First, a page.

La Tabacalera is one of my favourite places in Madrid to wander around in the weekends.
Situated on Calle de Embajadores 53, La Fabrica de Tabaco de Embajadores was abandoned in 2000 and is currently managed by the Ministry of Culture.
The building was completed in 1790 and has been the workplace of hundreds of women known as “las cigarreras”.
The area was designated a factory area mainly dedicated to the production of liquors and “firewater” and in fact used to be called The Royal Factory of Firewater “Real Fabrica de Aguardientes” in 1781.
The French arrived in the form of Napoleon’s army in 1808 and set up quarters in Madrid, including in the building itself which was closed at the time.
Tabacco was a very important product at the time and more so for military soldiers. At the time there were only three tabacco factories: Seville, Cadiz and Alicante, none of them sufficient to provide enough tabacco for all the cities in Spain.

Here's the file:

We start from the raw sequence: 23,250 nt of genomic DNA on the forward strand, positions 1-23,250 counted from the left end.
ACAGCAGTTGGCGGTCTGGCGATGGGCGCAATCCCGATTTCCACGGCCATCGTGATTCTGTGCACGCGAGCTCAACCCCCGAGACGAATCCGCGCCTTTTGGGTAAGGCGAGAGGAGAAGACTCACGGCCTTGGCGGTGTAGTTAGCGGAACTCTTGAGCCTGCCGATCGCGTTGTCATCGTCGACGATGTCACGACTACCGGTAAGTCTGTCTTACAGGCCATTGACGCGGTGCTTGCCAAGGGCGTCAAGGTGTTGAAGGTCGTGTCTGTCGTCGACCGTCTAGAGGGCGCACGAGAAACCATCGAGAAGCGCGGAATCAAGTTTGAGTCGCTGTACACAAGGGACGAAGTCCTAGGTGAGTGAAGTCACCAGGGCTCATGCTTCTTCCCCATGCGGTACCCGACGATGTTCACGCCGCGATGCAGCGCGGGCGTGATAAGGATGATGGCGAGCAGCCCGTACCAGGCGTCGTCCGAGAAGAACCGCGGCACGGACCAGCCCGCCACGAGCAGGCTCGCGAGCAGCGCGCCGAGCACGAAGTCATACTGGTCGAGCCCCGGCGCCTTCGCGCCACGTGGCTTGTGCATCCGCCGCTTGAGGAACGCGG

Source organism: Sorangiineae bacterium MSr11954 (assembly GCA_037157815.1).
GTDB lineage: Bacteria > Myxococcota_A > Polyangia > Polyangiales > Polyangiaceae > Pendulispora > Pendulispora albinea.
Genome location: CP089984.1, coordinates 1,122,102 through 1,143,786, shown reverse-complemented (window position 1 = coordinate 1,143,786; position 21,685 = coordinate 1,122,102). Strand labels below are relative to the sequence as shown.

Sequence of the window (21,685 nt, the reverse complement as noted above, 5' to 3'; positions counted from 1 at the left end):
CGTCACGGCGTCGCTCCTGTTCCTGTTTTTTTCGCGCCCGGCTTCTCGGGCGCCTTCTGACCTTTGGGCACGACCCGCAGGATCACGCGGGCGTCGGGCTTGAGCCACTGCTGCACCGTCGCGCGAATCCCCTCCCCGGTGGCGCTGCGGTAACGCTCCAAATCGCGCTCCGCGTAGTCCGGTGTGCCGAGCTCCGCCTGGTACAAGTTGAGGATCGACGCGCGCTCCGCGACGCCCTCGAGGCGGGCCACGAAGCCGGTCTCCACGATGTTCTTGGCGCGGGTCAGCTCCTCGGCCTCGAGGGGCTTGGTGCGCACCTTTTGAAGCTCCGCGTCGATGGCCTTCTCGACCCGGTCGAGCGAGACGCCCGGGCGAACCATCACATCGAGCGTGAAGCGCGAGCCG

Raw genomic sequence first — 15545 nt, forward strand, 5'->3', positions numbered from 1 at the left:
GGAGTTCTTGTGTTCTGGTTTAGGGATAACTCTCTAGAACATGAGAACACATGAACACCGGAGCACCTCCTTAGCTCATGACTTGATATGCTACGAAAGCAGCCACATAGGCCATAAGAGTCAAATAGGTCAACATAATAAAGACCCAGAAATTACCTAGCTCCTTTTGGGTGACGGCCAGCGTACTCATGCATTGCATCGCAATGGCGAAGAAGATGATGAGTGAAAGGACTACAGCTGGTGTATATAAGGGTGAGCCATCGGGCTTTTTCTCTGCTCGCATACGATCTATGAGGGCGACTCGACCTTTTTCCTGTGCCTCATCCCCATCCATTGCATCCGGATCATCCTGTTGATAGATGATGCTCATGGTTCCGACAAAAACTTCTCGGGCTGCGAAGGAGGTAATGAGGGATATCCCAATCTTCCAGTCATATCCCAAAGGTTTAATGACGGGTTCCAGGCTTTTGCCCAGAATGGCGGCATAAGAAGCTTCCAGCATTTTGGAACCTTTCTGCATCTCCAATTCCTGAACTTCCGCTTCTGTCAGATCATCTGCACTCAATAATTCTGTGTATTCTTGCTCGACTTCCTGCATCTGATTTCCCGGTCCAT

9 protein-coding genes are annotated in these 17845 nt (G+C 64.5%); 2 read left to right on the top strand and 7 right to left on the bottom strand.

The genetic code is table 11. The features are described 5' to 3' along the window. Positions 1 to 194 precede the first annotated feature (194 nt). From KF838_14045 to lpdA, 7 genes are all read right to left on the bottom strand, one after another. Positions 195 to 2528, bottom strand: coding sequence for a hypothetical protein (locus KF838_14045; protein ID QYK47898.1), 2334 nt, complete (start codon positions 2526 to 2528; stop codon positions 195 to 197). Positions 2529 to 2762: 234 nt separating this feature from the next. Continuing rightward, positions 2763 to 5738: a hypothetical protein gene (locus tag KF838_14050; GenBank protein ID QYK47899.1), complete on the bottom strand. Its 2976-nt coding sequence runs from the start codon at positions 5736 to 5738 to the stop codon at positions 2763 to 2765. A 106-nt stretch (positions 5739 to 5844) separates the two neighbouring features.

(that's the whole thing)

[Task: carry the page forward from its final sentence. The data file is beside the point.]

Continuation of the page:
It was well known that clandestine tabacco workshops existed in Embajadores, normally the work of women. Jose Bonaparte made a decision to convert the factory to a tabacco factory and this La Tabacalera was born.
Now the factory is an important social site open to the public and home to some of Madrid’s most creative graffiti.
Artists come to adorn the walls and there are always new surprises.
In 2015 an incentive was launched called “Muros Tabacalera” staging an intervention to paint the 25 external and internal walls surrounding the building. Every year they invite 25 artists to paint different graffiti at La Tabacalera.